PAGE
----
Jonathan F. Mitchell (Stanford Law School) has posted Remembering the Boss (84 U. Chi. L. Rev. 2291 (2017)) on SSRN. Here is the abstract:
Justice Antonin Scalia was a transformational jurist for many reasons: his skills as a writer and rhetorician, his charisma, and his bold attacks on the conventional interpretive methodologies of his day. Many of his ideas and arguments have brought lasting change in the way courts behave, particularly in the field of statutory construction. Today there is far less judicial reliance on legislative history than there was when Justice Scalia joined the Supreme Court, and fewer facile invocations of “legislative intent.” But it also seems fair to say that Justice Scalia’s impact was less transformative in the field of constitutional law. While text and structure have become paramount in resolving disputed questions of statutory meaning, Obergefell v. Hodges shows that a majority of the Supreme Court still subscribes to the living-constitution philosophy that Justice Scalia so vigorously denounced.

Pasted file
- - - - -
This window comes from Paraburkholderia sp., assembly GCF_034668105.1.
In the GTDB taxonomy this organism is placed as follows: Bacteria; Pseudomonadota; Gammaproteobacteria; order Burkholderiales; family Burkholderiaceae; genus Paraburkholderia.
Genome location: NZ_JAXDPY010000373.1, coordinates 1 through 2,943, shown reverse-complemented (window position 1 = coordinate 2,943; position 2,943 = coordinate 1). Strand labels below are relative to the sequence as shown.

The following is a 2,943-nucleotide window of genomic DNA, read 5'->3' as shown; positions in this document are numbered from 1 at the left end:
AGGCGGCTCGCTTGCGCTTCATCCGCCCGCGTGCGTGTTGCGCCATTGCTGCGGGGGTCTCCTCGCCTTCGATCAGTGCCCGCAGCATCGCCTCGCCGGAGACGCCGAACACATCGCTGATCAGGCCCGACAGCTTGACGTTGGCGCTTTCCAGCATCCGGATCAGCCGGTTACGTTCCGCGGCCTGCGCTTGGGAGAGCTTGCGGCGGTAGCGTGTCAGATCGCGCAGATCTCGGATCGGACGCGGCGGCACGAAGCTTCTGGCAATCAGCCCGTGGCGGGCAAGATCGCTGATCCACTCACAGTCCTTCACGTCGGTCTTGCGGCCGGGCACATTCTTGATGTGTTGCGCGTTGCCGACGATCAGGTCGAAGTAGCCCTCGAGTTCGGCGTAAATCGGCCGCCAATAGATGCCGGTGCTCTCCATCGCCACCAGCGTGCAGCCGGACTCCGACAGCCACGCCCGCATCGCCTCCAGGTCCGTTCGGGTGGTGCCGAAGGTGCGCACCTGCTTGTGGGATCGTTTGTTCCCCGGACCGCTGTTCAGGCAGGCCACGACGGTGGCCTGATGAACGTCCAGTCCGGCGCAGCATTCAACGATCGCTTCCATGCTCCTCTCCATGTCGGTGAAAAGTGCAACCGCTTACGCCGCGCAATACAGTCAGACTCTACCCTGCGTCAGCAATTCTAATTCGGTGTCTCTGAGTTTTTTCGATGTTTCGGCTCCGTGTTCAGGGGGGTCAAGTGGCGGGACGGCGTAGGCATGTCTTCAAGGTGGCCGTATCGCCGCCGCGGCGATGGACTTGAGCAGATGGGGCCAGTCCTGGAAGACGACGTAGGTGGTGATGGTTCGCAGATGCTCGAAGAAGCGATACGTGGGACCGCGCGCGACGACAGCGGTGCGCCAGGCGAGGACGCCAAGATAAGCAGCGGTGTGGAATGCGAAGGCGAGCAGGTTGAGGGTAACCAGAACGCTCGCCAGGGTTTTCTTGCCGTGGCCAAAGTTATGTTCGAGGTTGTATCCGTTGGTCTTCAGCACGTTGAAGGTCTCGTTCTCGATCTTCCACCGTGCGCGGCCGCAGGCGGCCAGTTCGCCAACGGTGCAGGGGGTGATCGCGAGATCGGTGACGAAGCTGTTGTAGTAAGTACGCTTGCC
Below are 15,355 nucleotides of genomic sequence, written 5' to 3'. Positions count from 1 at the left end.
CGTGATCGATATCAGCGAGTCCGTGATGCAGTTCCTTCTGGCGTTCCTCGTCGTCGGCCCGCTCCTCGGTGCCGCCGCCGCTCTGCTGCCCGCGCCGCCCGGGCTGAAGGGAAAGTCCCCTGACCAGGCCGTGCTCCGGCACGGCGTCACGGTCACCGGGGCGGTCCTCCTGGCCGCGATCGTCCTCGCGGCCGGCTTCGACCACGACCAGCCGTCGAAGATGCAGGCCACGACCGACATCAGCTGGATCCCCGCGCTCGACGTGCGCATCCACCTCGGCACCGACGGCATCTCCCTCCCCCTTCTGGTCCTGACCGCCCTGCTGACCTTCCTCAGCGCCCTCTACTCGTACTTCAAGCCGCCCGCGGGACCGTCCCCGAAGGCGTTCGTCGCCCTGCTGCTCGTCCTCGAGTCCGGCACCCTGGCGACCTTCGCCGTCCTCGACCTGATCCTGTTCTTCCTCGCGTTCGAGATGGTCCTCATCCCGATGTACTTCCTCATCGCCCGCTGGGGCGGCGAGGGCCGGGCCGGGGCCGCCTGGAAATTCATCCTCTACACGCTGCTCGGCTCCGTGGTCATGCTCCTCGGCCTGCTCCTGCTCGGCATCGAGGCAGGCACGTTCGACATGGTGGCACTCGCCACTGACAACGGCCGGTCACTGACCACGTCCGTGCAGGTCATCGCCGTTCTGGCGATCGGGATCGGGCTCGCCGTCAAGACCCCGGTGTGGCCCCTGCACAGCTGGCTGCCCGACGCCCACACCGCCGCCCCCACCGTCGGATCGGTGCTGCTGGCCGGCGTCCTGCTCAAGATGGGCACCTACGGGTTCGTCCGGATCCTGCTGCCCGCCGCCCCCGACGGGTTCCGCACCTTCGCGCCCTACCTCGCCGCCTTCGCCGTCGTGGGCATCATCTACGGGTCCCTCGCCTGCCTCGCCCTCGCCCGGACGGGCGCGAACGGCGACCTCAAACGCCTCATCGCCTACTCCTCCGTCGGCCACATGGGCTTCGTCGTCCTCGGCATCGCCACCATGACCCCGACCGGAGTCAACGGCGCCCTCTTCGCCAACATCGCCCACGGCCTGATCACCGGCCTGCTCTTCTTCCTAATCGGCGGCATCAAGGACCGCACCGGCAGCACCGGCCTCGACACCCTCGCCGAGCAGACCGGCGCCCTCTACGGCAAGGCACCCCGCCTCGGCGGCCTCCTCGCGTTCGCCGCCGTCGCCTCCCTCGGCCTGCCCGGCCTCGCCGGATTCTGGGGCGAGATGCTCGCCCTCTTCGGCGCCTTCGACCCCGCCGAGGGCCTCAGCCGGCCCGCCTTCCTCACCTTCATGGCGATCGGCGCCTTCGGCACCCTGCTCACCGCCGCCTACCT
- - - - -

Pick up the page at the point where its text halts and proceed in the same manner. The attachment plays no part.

This essay considers why Justice Scalia—who so profoundly changed the way the Supreme Court interprets statutes—was less successful in changing the Court’s approach to constitutional interpretation. And it contends that Justice Scalia’s most powerful critique of modern constitutional interpretation was not his attack on the idea of a living Constitution, but his challenge to the assumption that the judiciary (of all institutions) should hold the prerogative to impose its preferred interpretations of an evolving Constitution on the rest of us.